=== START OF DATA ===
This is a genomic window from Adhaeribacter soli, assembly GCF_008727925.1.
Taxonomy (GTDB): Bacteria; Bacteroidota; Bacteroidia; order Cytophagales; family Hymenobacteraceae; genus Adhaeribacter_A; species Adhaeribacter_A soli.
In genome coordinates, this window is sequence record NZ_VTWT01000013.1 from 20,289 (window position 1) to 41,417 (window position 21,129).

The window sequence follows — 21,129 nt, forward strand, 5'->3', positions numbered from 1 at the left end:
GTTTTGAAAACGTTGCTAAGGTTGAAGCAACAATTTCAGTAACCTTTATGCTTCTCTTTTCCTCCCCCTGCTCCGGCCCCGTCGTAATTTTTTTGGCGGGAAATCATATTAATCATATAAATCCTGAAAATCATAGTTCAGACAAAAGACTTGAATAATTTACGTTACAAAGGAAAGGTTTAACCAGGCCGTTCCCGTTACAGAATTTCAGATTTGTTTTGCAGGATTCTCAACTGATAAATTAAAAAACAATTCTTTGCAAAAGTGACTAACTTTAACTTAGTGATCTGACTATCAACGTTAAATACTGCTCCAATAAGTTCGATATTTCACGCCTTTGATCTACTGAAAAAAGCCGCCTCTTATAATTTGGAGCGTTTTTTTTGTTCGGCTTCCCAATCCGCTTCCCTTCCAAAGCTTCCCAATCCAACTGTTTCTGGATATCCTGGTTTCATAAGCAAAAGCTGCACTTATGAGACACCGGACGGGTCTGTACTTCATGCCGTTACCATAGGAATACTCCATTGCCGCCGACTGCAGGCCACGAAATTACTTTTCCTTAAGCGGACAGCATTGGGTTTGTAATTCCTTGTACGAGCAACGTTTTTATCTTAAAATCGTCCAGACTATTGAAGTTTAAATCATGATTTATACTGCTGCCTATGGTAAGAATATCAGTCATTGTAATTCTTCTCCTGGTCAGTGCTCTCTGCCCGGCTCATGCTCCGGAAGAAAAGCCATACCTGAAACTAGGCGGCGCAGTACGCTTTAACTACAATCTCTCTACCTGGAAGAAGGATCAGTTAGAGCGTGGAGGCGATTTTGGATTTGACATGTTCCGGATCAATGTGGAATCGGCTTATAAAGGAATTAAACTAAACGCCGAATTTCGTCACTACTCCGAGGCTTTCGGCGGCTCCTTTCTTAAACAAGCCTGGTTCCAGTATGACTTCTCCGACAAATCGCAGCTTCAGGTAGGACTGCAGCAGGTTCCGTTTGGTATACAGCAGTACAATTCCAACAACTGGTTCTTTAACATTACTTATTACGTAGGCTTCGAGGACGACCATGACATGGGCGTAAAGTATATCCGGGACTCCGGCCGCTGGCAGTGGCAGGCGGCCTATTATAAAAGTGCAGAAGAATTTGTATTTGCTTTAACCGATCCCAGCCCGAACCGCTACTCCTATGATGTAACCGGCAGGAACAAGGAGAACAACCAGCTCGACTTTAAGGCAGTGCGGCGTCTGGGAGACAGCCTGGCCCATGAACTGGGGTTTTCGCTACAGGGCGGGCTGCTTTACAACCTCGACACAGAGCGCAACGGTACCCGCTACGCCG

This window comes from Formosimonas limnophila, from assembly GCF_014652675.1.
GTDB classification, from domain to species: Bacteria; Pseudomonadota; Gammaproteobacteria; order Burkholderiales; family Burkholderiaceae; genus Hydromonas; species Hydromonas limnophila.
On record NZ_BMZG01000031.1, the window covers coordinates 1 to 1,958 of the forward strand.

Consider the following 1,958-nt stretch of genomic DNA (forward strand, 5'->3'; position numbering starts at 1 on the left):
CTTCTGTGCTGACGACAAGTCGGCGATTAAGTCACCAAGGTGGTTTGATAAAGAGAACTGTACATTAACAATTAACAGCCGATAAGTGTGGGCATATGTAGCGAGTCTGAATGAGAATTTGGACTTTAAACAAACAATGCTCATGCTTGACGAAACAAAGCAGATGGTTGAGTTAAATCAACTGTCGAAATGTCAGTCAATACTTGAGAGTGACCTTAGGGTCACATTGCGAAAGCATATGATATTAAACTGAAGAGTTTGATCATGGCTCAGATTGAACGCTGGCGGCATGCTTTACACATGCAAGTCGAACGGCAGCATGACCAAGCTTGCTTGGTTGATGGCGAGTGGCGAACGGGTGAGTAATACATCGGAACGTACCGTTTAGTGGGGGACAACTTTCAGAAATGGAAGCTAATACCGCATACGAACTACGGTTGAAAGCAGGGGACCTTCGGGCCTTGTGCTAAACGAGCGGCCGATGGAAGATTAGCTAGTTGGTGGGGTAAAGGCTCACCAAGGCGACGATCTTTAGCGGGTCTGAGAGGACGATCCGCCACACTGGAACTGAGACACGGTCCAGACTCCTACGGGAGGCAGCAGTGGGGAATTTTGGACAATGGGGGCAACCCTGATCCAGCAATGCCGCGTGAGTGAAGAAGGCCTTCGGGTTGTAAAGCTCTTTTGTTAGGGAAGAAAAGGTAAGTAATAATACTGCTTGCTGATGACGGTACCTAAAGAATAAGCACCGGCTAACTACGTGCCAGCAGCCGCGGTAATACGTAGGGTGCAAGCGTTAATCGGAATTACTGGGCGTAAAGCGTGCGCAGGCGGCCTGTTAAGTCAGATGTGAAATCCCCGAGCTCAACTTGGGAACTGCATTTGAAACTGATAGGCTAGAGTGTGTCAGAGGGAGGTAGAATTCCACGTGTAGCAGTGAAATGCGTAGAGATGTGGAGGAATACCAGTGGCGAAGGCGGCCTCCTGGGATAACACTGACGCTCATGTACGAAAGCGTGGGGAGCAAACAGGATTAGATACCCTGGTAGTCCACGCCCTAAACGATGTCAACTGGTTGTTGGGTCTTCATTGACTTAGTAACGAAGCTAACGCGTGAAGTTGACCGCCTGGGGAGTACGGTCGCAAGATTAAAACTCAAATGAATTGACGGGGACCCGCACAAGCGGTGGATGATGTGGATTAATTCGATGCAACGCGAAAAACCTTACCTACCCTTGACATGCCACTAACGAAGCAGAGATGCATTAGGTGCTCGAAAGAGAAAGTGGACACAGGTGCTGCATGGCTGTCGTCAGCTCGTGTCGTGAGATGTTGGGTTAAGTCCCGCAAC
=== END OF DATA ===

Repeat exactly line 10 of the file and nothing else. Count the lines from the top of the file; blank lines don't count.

CTTCTGTGCTGACGACAAGTCGGCGATTAAGTCACCAAGGTGGTTTGATAAAGAGAACTGTACATTAACAATTAACAGCCGATAAGTGTGGGCATATGTAGCGAGTCTGAATGAGAATTTGGACTTTAAACAAACAATGCTCATGCTTGACGAAACAAAGCAGATGGTTGAGTTAAATCAACTGTCGAAATGTCAGTCAATACTTGAGAGTGACCTTAGGGTCACATTGCGAAAGCATATGATATTAAACTGAAGAGTTTGATCATGGCTCAGATTGAACGCTGGCGGCATGCTTTACACATGCAAGTCGAACGGCAGCATGACCAAGCTTGCTTGGTTGATGGCGAGTGGCGAACGGGTGAGTAATACATCGGAACGTACCGTTTAGTGGGGGACAACTTTCAGAAATGGAAGCTAATACCGCATACGAACTACGGTTGAAAGCAGGGGACCTTCGGGCCTTGTGCTAAACGAGCGGCCGATGGAAGATTAGCTAGTTGGTGGGGTAAAGGCTCACCAAGGCGACGATCTTTAGCGGGTCTGAGAGGACGATCCGCCACACTGGAACTGAGACACGGTCCAGACTCCTACGGGAGGCAGCAGTGGGGAATTTTGGACAATGGGGGCAACCCTGATCCAGCAATGCCGCGTGAGTGAAGAAGGCCTTCGGGTTGTAAAGCTCTTTTGTTAGGGAAGAAAAGGTAAGTAATAATACTGCTTGCTGATGACGGTACCTAAAGAATAAGCACCGGCTAACTACGTGCCAGCAGCCGCGGTAATACGTAGGGTGCAAGCGTTAATCGGAATTACTGGGCGTAAAGCGTGCGCAGGCGGCCTGTTAAGTCAGATGTGAAATCCCCGAGCTCAACTTGGGAACTGCATTTGAAACTGATAGGCTAGAGTGTGTCAGAGGGAGGTAGAATTCCACGTGTAGCAGTGAAATGCGTAGAGATGTGGAGGAATACCAGTGGCGAAGGCGGCCTCCTGGGATAACACTGACGCTCATGTACGAAAGCGTGGGGAGCAAACAGGATTAGATACCCTGGTAGTCCACGCCCTAAACGATGTCAACTGGTTGTTGGGTCTTCATTGACTTAGTAACGAAGCTAACGCGTGAAGTTGACCGCCTGGGGAGTACGGTCGCAAGATTAAAACTCAAATGAATTGACGGGGACCCGCACAAGCGGTGGATGATGTGGATTAATTCGATGCAACGCGAAAAACCTTACCTACCCTTGACATGCCACTAACGAAGCAGAGATGCATTAGGTGCTCGAAAGAGAAAGTGGACACAGGTGCTGCATGGCTGTCGTCAGCTCGTGTCGTGAGATGTTGGGTTAAGTCCCGCAAC